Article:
Small business owners are expressing deep worry over the coming super-high minimum wage. Many of these job creators say they are holding off on opening new ventures or expanding their current business in Seattle, while others say they are delaying plans to hire new workers. A commercial property landlord says several of her tenant business owners may not renew their leases if the $15 wage becomes law.

As she puts it, “It’s just too expensive to operate in the city.”

Even business owners who have supported a higher minimum wage are having a change of heart. Jody Hall, owner of Cupcake Royale and respected progressive activist, initially supported a $15 minimum wage. But now she says the proposed policy is “keeping me up at night like nothing ever has.”

Hall told KUOW/NPR radio she now has “serious second thoughts” about a $15 minimum wage, especially since Seattle would be “going it alone” with a wage that is significantly higher than any other minimum wage in the nation.

Her second thoughts about a $15 minimum wage mandate have led to second thoughts about expanding her business. She had planned to open a new business in Seattle this year but has tabled the idea for now. Hall says if she considers any new locations in the near future, they will be outside the city limits.

That is one way a high minimum wage often kills job opportunities, by eliminating them even before they are created.

A city-commissioned study says a $15 minimum wage would help low-wage workers and reduce poverty. But the mandate can help only people who have jobs; this study omitted any estimations of the impact on employment. A subsequent study by a Seattle economist predicted significant job losses.

 

It would seem the Seattle economist has been proved right early. The $15 wage is not yet in effect, and it is already pushing businesses into neighboring cities and killing jobs in Seattle, as business owners stop growing their companies and hiring new workers.

Employers cannot pay workers more than the value of their output. If an employer must pay a worker $15 per hour, he must ensure the worker produces at least that amount in economic value, or the employer will be forced to reduce the cost of labor in the only legal way remaining, by cutting benefits or hiring fewer people.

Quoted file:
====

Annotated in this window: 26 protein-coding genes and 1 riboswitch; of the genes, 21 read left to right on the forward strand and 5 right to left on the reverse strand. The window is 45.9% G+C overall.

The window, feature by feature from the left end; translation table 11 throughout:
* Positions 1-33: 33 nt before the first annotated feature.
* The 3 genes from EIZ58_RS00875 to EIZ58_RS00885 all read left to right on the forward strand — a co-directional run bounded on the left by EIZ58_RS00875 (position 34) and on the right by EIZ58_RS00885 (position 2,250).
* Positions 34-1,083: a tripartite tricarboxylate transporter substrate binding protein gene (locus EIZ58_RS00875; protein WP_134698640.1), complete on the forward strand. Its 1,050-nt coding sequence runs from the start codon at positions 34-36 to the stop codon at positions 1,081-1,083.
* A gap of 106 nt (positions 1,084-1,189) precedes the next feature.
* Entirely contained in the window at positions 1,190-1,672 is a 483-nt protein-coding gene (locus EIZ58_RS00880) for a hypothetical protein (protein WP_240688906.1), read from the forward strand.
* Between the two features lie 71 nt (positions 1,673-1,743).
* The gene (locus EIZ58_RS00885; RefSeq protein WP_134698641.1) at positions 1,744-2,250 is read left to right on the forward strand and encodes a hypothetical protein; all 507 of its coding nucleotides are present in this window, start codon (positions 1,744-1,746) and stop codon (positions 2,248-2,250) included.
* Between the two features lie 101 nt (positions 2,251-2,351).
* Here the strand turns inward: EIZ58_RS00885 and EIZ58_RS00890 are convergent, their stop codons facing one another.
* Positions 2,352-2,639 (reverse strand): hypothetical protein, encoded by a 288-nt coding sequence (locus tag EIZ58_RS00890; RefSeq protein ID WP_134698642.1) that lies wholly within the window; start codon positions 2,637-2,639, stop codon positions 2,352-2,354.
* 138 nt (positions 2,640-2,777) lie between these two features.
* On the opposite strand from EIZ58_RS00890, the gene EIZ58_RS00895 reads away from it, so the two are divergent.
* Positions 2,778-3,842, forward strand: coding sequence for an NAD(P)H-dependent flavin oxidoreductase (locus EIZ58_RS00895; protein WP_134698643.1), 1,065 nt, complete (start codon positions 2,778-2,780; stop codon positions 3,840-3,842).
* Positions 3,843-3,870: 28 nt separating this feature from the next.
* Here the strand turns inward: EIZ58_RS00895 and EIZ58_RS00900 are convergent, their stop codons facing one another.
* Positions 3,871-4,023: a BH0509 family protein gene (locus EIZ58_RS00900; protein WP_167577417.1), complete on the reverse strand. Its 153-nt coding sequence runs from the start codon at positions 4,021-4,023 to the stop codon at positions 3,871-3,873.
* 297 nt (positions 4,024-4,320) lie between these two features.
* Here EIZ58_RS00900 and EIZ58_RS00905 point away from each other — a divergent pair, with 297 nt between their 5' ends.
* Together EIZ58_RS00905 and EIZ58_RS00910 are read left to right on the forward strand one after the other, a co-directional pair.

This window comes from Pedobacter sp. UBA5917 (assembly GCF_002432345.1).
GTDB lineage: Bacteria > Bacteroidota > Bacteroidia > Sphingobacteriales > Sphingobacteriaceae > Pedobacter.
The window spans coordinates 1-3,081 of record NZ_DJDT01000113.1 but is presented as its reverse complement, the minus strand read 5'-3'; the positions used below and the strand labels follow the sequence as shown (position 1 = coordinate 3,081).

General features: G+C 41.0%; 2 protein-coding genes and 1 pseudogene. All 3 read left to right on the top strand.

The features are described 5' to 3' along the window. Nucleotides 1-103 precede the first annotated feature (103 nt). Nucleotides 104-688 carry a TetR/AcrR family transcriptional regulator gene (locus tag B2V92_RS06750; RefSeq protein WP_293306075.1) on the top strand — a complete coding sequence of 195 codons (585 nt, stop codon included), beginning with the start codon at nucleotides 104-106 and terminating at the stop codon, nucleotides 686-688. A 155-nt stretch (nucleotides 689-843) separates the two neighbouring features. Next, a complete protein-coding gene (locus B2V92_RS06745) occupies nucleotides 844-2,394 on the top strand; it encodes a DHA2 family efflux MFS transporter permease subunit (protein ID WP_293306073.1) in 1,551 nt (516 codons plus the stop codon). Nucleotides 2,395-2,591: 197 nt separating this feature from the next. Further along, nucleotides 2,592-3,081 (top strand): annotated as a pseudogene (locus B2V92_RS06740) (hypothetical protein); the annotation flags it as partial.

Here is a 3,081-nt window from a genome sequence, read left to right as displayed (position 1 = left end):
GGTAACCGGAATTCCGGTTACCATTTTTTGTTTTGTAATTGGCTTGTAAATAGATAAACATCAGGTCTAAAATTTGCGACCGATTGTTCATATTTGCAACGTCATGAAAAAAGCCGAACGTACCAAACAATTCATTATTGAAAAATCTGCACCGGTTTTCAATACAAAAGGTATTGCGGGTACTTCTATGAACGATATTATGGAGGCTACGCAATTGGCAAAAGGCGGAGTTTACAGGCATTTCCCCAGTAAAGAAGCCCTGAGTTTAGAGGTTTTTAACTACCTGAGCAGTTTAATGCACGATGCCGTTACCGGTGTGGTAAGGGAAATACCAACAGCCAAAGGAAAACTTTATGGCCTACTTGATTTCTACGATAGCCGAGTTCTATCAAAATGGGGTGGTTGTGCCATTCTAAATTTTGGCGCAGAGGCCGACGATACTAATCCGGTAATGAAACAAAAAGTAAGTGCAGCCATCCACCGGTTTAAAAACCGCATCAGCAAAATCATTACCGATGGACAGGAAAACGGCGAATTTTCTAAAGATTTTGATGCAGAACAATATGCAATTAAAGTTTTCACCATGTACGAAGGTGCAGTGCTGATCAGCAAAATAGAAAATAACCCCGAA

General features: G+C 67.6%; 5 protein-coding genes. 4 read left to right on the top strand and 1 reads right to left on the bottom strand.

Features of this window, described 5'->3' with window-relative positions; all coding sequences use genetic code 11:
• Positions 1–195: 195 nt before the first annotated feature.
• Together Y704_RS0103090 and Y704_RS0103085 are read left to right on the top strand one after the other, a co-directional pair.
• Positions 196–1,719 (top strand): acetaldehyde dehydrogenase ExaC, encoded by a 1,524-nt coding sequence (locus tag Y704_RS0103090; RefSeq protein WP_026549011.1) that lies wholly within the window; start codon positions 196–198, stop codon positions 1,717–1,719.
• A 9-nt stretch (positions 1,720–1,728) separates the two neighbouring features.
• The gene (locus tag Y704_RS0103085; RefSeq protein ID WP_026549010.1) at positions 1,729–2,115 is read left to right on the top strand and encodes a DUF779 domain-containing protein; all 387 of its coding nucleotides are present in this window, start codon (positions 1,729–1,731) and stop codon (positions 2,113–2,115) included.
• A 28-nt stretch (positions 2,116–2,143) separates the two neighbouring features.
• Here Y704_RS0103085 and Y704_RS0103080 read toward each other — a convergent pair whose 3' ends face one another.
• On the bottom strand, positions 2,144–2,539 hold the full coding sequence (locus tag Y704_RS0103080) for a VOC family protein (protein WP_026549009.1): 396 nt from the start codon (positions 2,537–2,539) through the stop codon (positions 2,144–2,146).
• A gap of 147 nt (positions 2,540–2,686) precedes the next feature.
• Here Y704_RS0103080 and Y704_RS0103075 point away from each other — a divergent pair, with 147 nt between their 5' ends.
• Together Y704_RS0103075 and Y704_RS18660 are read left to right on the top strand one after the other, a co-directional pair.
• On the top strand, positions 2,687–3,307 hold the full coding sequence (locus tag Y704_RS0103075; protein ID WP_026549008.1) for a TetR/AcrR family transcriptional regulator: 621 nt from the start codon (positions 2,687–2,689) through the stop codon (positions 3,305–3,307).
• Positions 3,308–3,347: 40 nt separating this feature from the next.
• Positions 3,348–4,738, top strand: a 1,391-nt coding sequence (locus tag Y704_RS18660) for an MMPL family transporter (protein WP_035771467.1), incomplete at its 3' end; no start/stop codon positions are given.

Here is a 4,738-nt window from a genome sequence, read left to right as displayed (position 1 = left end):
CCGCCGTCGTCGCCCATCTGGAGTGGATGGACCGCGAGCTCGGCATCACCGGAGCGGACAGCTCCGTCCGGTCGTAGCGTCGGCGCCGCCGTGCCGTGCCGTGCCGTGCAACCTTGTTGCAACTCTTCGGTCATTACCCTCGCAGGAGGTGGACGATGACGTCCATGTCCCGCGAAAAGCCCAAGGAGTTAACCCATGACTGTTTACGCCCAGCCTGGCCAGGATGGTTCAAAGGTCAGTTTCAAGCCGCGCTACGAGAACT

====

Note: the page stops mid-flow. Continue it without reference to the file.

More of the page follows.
That’s what is happening in SeaTac.

Northwest Asian Weekly reports employees subject to the narrowly passed $15 minimum wage law in that Seattle suburb say they have lost benefits such as 401(k) plans, paid holidays, paid vacation, free food, free parking and overtime hours. One hotel waitress said she is earning less now because tips have decreased since the high wage law. In many cases these benefits, plus the previous minimum wage, added up to more than workers receive under the $15 wage law.

As one SeaTac worker put it, “It sounds good, but it’s not good.”

SeaTac’s $15 minimum wage has been in effect less than six months, and workers in that city are discovering the high-wage mandate comes with a steep cost. In Seattle, a minimum wage has not even gone into effect, and employers are already adjusting by canceling plans to expand and hire new workers. We can expect many Seattle businesses to cut benefits as SeaTac employers had to. Others, especially small businesses, will be forced to lay off workers.

“$15 Now!” is the battle cry of activists in Seattle. A more accurate slogan would be, “It sounds good, but it’s not good for workers.”

The last thing workers need is fewer jobs.


 

Erin Shannon is Director of the Center for Small Business at Washington Policy Center in Olympia, Washington. She is a guest contributor at Cascade Policy Institute, Oregon’s free market public policy research organization. A version of this article originally appeared in the Puget Sound Business Journal.